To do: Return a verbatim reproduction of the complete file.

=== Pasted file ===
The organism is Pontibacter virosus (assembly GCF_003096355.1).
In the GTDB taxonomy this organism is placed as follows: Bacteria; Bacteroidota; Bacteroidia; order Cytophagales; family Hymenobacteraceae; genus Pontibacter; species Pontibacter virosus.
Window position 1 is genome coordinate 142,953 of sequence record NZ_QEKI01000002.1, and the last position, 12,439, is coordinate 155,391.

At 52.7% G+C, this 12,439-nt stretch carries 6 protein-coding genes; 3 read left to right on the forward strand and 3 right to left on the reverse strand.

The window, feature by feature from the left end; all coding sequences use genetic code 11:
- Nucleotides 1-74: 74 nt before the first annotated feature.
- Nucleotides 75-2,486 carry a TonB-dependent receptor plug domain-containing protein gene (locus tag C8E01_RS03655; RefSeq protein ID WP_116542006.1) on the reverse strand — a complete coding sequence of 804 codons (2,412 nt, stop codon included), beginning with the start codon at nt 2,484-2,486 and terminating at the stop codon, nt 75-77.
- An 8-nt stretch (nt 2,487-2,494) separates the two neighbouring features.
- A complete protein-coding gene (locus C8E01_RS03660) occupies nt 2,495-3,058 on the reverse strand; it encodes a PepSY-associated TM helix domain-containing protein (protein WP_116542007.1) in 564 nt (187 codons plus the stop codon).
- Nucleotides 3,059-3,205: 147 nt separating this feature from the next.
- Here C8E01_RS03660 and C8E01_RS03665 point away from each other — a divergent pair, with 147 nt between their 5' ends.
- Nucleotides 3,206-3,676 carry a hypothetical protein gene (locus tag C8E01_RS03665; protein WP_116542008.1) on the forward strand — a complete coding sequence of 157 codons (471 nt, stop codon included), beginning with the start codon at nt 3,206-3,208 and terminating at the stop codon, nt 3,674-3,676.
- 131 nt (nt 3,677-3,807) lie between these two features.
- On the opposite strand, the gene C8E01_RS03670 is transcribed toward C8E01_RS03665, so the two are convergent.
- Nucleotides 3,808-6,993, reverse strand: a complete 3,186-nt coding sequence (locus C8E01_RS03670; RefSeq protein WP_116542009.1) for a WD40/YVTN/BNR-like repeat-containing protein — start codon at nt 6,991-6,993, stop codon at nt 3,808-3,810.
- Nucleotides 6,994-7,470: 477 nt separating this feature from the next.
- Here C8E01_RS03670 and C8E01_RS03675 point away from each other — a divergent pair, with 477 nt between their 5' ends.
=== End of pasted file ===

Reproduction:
The organism is Pontibacter virosus (assembly GCF_003096355.1).
In the GTDB taxonomy this organism is placed as follows: Bacteria; Bacteroidota; Bacteroidia; order Cytophagales; family Hymenobacteraceae; genus Pontibacter; species Pontibacter virosus.
Window position 1 is genome coordinate 142,953 of sequence record NZ_QEKI01000002.1, and the last position, 12,439, is coordinate 155,391.

At 52.7% G+C, this 12,439-nt stretch carries 6 protein-coding genes; 3 read left to right on the forward strand and 3 right to left on the reverse strand.

The window, feature by feature from the left end; all coding sequences use genetic code 11:
- Nucleotides 1-74: 74 nt before the first annotated feature.
- Nucleotides 75-2,486 carry a TonB-dependent receptor plug domain-containing protein gene (locus tag C8E01_RS03655; RefSeq protein ID WP_116542006.1) on the reverse strand — a complete coding sequence of 804 codons (2,412 nt, stop codon included), beginning with the start codon at nt 2,484-2,486 and terminating at the stop codon, nt 75-77.
- An 8-nt stretch (nt 2,487-2,494) separates the two neighbouring features.
- A complete protein-coding gene (locus C8E01_RS03660) occupies nt 2,495-3,058 on the reverse strand; it encodes a PepSY-associated TM helix domain-containing protein (protein WP_116542007.1) in 564 nt (187 codons plus the stop codon).
- Nucleotides 3,059-3,205: 147 nt separating this feature from the next.
- Here C8E01_RS03660 and C8E01_RS03665 point away from each other — a divergent pair, with 147 nt between their 5' ends.
- Nucleotides 3,206-3,676 carry a hypothetical protein gene (locus tag C8E01_RS03665; protein WP_116542008.1) on the forward strand — a complete coding sequence of 157 codons (471 nt, stop codon included), beginning with the start codon at nt 3,206-3,208 and terminating at the stop codon, nt 3,674-3,676.
- 131 nt (nt 3,677-3,807) lie between these two features.
- On the opposite strand, the gene C8E01_RS03670 is transcribed toward C8E01_RS03665, so the two are convergent.
- Nucleotides 3,808-6,993, reverse strand: a complete 3,186-nt coding sequence (locus C8E01_RS03670; RefSeq protein WP_116542009.1) for a WD40/YVTN/BNR-like repeat-containing protein — start codon at nt 6,991-6,993, stop codon at nt 3,808-3,810.
- Nucleotides 6,994-7,470: 477 nt separating this feature from the next.
- Here C8E01_RS03670 and C8E01_RS03675 point away from each other — a divergent pair, with 477 nt between their 5' ends.